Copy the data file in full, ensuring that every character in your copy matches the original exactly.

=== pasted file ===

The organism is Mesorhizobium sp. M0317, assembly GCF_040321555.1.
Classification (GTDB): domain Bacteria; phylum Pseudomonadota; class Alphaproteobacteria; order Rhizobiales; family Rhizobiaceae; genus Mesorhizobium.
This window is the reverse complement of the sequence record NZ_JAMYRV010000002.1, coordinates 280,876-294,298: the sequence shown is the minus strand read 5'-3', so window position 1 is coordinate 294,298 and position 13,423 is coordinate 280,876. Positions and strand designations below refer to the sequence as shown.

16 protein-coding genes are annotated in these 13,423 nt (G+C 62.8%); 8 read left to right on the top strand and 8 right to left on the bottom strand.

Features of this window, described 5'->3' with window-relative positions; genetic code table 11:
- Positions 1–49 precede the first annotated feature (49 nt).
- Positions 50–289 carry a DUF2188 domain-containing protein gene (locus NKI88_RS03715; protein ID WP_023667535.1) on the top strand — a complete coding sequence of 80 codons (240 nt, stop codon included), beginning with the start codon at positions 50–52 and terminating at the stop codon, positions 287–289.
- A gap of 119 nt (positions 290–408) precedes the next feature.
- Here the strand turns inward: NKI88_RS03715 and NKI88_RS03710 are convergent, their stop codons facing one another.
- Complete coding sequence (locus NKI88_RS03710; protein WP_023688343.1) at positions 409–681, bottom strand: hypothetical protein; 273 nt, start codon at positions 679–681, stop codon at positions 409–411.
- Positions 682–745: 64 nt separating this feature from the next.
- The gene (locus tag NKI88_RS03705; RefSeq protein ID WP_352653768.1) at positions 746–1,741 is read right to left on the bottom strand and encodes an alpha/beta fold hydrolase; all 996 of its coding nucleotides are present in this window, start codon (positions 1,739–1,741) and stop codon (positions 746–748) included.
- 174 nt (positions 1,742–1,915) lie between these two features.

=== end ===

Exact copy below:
The organism is Mesorhizobium sp. M0317, assembly GCF_040321555.1.
Classification (GTDB): domain Bacteria; phylum Pseudomonadota; class Alphaproteobacteria; order Rhizobiales; family Rhizobiaceae; genus Mesorhizobium.
This window is the reverse complement of the sequence record NZ_JAMYRV010000002.1, coordinates 280,876-294,298: the sequence shown is the minus strand read 5'-3', so window position 1 is coordinate 294,298 and position 13,423 is coordinate 280,876. Positions and strand designations below refer to the sequence as shown.

16 protein-coding genes are annotated in these 13,423 nt (G+C 62.8%); 8 read left to right on the top strand and 8 right to left on the bottom strand.

Features of this window, described 5'->3' with window-relative positions; genetic code table 11:
- Positions 1–49 precede the first annotated feature (49 nt).
- Positions 50–289 carry a DUF2188 domain-containing protein gene (locus NKI88_RS03715; protein ID WP_023667535.1) on the top strand — a complete coding sequence of 80 codons (240 nt, stop codon included), beginning with the start codon at positions 50–52 and terminating at the stop codon, positions 287–289.
- A gap of 119 nt (positions 290–408) precedes the next feature.
- Here the strand turns inward: NKI88_RS03715 and NKI88_RS03710 are convergent, their stop codons facing one another.
- Complete coding sequence (locus NKI88_RS03710; protein WP_023688343.1) at positions 409–681, bottom strand: hypothetical protein; 273 nt, start codon at positions 679–681, stop codon at positions 409–411.
- Positions 682–745: 64 nt separating this feature from the next.
- The gene (locus tag NKI88_RS03705; RefSeq protein ID WP_352653768.1) at positions 746–1,741 is read right to left on the bottom strand and encodes an alpha/beta fold hydrolase; all 996 of its coding nucleotides are present in this window, start codon (positions 1,739–1,741) and stop codon (positions 746–748) included.
- 174 nt (positions 1,742–1,915) lie between these two features.